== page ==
53-208.10.  Issuance of license.

(a)        Upon the filing of a complete application, the Commissioner shall investigate the financial condition and responsibility, financial and business experience, and the character and general fitness of the applicant. The Commissioner may conduct an on-site investigation of the applicant, the reasonable cost of which shall be borne by the applicant. If the Commissioner finds that the applicant's business will be conducted honestly, fairly, and in a manner commanding the confidence and trust of the community and that the applicant has fulfilled the requirements imposed by this Article and has paid the required license fee, the Commissioner shall issue a license to the applicant authorizing the applicant to engage in the licensed activities in this State. If these requirements have not been met, the Commissioner shall deny the application in a written statement setting forth the reasons for the denial.

(b)        The Commissioner shall approve or deny every application for an original license within 120 days from the date a complete application is submitted, which period may be extended by the written consent of the applicant. The Commissioner shall notify the applicant of the date when the application is deemed complete. In the absence of approval or denial of the application, or consent to the extension of the 120-day period, the application is deemed approved and the Commissioner shall issue the license effective as of the first day after the 120-day or extended period has elapsed.

(c)        No license shall be denied except on 10 days' notice to the applicant. Any applicant aggrieved by a denial issued by the Commissioner under this section may at any time within five days from the date of receipt of written notice of the denial, contest the denial by serving a written demand for a hearing on the Commissioner. The serving of a written demand on the Commissioner shall automatically stay the denial until a ruling is issued. The Commissioner shall set a date for a hearing not later than 30 days after service of the response, unless a later date is set with the consent of the applicant. The hearing authorized by this subsection shall be an informal hearing. (2001-443, s. 2.)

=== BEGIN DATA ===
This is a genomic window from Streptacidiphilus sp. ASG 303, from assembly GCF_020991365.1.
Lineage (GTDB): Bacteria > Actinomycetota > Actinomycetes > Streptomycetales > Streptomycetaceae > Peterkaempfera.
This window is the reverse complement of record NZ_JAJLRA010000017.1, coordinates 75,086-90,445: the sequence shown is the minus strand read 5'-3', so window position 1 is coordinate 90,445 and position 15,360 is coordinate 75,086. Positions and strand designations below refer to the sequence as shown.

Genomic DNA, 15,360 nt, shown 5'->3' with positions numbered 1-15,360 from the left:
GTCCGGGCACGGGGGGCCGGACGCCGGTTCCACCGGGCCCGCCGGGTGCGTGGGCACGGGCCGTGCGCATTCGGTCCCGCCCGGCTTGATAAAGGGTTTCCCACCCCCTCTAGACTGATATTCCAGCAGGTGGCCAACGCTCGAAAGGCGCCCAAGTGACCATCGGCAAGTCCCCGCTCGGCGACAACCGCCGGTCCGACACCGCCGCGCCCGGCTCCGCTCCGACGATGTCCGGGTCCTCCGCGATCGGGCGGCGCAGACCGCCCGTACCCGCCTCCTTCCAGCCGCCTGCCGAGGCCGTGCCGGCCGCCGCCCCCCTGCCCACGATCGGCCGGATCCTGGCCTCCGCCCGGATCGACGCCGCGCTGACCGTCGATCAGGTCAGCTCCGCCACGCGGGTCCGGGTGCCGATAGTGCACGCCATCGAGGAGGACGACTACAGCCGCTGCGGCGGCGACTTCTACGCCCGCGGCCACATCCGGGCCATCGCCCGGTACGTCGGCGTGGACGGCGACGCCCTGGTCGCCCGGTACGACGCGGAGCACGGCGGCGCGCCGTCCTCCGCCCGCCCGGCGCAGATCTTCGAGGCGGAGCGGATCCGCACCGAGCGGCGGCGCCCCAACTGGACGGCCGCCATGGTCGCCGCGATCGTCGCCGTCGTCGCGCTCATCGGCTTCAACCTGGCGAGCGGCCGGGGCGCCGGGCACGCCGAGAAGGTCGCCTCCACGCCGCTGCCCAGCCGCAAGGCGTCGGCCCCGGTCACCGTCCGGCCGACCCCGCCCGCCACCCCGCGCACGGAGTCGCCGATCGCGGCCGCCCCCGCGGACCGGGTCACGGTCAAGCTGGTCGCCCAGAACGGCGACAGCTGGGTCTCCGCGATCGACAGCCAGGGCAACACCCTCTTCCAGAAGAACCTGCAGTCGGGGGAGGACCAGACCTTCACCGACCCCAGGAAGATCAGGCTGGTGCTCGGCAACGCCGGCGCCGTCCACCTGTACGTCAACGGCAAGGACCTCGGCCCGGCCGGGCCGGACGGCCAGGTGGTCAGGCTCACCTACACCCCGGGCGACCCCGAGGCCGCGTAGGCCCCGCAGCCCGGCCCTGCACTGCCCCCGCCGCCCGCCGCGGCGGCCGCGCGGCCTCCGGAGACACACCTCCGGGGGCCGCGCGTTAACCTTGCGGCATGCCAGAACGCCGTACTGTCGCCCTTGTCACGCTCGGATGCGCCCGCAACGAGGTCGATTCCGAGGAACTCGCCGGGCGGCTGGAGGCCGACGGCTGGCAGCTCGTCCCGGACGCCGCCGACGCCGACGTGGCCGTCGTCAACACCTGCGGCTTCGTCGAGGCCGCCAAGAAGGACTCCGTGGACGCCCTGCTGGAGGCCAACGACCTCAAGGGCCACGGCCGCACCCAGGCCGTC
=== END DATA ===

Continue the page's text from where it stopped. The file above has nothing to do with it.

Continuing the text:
53-208.11.  Renewal of license and annual report.

(a)        The annual license fee shall be accompanied by a report, in a form prescribed by the Commissioner, to be filed by the licensee on or before December 31 of each year. The licensee shall include all of the following in its annual renewal report:

(1)        A copy of its most recent audited consolidated annual financial statement, including balance sheet, statement of income or loss, statement of changes in shareholder's equity, and statement of changes in financial position, or, in the case of a licensee that is a wholly owned subsidiary of another corporation, the consolidated audited annual financial statement of the parent corporation may be filed in lieu of the licensee's audited financial statement.

(2)        For the most recent quarter for which data is available prior to the date of the filing of the renewal application, but in no event more than 120 days prior to the renewal date, the licensee shall provide the number of payment instruments sold by the licensee in the State, the dollar amount of those instruments, and the dollar amount of those instruments currently outstanding.

(3)        Any material changes to any of the information submitted by the licensee on its original application which have not previously been reported to the Commissioner on any other report required to be filed under this Article.

(4)        A list of the licensee's permissible investments.

(5)        A list of the locations within this State at which business regulated by this Article is being conducted by either the licensee or its authorized delegates, except for entities exempt under G.S. 53-208.4.

(b)        A licensee that has not filed a renewal report or paid its annual license fee by the renewal filing deadline and has not been granted an extension of time to do so by the Commissioner shall be notified by the Commission, in writing, that a hearing will be scheduled at which time the licensee will be required to show cause why its license should not be suspended pending compliance with these requirements. (2001-443, s. 2.)

 

53-208.12.  Quarterly reports.

A licensee shall file for each calendar quarter, no later than 60 days after the quarter has ended, a report which contains the total number of authorized delegates in this State. In addition, a licensee shall promptly provide any additional information regarding any or all of its current and prior authorized delegates requested by the Commissioner. (2001-443, s. 2; 2004-171, s. 6.)

 

53-208.13.  Extraordinary reporting requirements.

(a)        Within 15 days of the occurrence of any one of the events listed below, a licensee shall file a written report with the Commissioner describing the event and its expected impact on the licensee's activities in the State:

(1)        The filing for bankruptcy or reorganization by the licensee.